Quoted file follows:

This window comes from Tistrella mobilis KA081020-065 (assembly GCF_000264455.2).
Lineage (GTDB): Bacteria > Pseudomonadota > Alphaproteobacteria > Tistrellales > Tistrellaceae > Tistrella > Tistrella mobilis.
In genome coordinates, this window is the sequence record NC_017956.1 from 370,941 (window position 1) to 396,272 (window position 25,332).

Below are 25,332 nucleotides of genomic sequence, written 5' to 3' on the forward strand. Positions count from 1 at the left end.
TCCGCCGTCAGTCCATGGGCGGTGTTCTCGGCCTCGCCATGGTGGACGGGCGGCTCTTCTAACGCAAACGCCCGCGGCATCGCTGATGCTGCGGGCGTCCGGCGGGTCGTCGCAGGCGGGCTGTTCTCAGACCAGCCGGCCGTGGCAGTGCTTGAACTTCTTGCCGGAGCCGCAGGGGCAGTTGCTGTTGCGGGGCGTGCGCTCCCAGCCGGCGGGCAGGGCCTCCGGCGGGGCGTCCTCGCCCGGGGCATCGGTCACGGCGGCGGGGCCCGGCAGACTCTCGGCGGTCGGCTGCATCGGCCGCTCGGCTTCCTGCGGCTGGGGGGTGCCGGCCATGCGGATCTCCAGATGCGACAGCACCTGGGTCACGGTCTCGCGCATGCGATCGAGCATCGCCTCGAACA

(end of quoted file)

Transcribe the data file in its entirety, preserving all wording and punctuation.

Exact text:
This window comes from Tistrella mobilis KA081020-065 (assembly GCF_000264455.2).
Lineage (GTDB): Bacteria > Pseudomonadota > Alphaproteobacteria > Tistrellales > Tistrellaceae > Tistrella > Tistrella mobilis.
In genome coordinates, this window is the sequence record NC_017956.1 from 370,941 (window position 1) to 396,272 (window position 25,332).

Below are 25,332 nucleotides of genomic sequence, written 5' to 3' on the forward strand. Positions count from 1 at the left end.
TCCGCCGTCAGTCCATGGGCGGTGTTCTCGGCCTCGCCATGGTGGACGGGCGGCTCTTCTAACGCAAACGCCCGCGGCATCGCTGATGCTGCGGGCGTCCGGCGGGTCGTCGCAGGCGGGCTGTTCTCAGACCAGCCGGCCGTGGCAGTGCTTGAACTTCTTGCCGGAGCCGCAGGGGCAGTTGCTGTTGCGGGGCGTGCGCTCCCAGCCGGCGGGCAGGGCCTCCGGCGGGGCGTCCTCGCCCGGGGCATCGGTCACGGCGGCGGGGCCCGGCAGACTCTCGGCGGTCGGCTGCATCGGCCGCTCGGCTTCCTGCGGCTGGGGGGTGCCGGCCATGCGGATCTCCAGATGCGACAGCACCTGGGTCACGGTCTCGCGCATGCGATCGAGCATCGCCTCGAACA